So you’ve just started your new job as a new graduate nurse. You have a great preceptor, you like your unit, and your manager seems pretty cool. But you dread going to work. You get report and you’re already an hour behind. You’re already an overwhelmed nurse. There are so many things to do right this second that you shut down. You can’t do this. It’s too much. You struggle through each day, just trying to get to the end of the shift. You are elated for days off. You dread going back. Is this really what you signed up for? Will this EVER end?
Been there. Felt that. And I want to tell you that – yes… dear Lord, yes – it does get better. I also want to tell you some ways to work through this because you can do this.
Let me repeat myself.
YOU CAN DO THIS.
Take Your Thoughts Captive
When you are already overwhelmed and discouraged before you’ve even clocked in, it’s important to stop those thoughts before they take over. And they can take over your mind pretty quickly. So, before you clock in.. before you drive to work.. before you get your coffee ready.. before you put your scrubs on, remind yourself that you can do this. Continue to tell yourself this during your entire commute.
And if there are thoughts in there trying to creep in, going over all of the worst-case scenarios or trying to freak you out, actively tell those thoughts, “No – that is a lie. I can do this. I can handle this.”
This continues when you get to work and when you get report. The most important time to maintain this thought process is after you get report and are suddenly faced with 900 things to do (one needs to pee, one wants to be discharged immediately, one needs a heparin drip, and a doctor is rounding in the last room) right this very second.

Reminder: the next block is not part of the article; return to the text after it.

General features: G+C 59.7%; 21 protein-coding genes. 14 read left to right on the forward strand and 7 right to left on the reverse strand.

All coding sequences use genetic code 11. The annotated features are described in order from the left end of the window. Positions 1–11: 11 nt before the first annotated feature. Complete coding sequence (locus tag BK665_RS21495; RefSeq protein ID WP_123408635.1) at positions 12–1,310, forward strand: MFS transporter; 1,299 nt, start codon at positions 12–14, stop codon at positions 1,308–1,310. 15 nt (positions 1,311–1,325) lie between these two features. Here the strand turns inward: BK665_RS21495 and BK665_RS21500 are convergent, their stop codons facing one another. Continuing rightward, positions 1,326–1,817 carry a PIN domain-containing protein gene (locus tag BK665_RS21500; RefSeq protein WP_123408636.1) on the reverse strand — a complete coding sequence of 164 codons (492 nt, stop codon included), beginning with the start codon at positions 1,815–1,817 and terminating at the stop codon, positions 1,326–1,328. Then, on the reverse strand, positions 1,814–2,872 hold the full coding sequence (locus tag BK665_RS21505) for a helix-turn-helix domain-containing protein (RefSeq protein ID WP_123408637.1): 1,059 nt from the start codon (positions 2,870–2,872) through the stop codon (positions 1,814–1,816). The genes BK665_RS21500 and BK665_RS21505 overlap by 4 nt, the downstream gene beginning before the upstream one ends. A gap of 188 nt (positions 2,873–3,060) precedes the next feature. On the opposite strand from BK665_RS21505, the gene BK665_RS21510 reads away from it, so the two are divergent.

Tackle Your Tasks With a Plan
Ok, what is the most important thing to do? What fires can I put out immediately? Remind yourself that you can tackle everything appropriately, just do so in chunks. Don’t think, “Oh man there’s 5 new things I need to do and I haven’t even assessed my patients yet!” While yes, that’s true.. but you can combine these new tasks with the ones that you know you must perform (assessments and charting for example).
Typically, while you’re working on completing new tasks, you can combine them with others. So if a patient has to pee and no one is available to delegate, I’ll go grab their morning meds and knock my assessment out and give meds all at the same time and chart it in the room while they’re peeing. So when I walk out of that room, I’m done for about two hours.
Remember: you are perfectly capable of dealing with all of this AND you will have an awesome day.
What Are MY Priorities?
Many people will act like absolutely everything is a priority right this very second (from therapy, to management, to the doctor, to the PA, to radiology tech, to the family member..), but you as the nurse must look at your task list and prioritize everyone’s priorities.
“Everything is a priority to everyone, I need to decide what is a priority for me right now. I am the nurse, the common denominator. I see the big picture. What needs to be done right now?”
I feel like a lot of my day is reassuring people and calming them down because things don’t happen as quickly as they want them to. It is totally okay to make people wait, when appropriate. You’re the nurse, your the one whose time is absolutely precious (not saying other people’s time is not, but you are the gatekeeper for your entire patient load and can only do one thing at a time for each of them).
Remember: you get to dictate what order you will do things.
While your patient’s mother is livid that the scheduled Colace is 10 minutes late on her 54 year old son who is being discharged today, she doesn’t know that your other patient next door just flipped into atrial fibrillation with RVR and a rate of 167.
So, for those aforementioned patients above.. you can think, “First, I’ll let the guy know that he’ll be discharged as soon as the paperwork is completed by the doc. It’s not in yet I’ll tell him to enjoy his breakfast and I’ll be back with his morning meds after breakfast. Then I’ll delegate the patient who has to pee to the CNA. Then, I’ll make sure the doc has all he needs, as I’m walking to the med room to grab the heparin bag. On my way to grab a pump, I’ll let another nurse know I need a dual sign-off and BOOM all of your fires are out.” Then you can proceed to your normal day.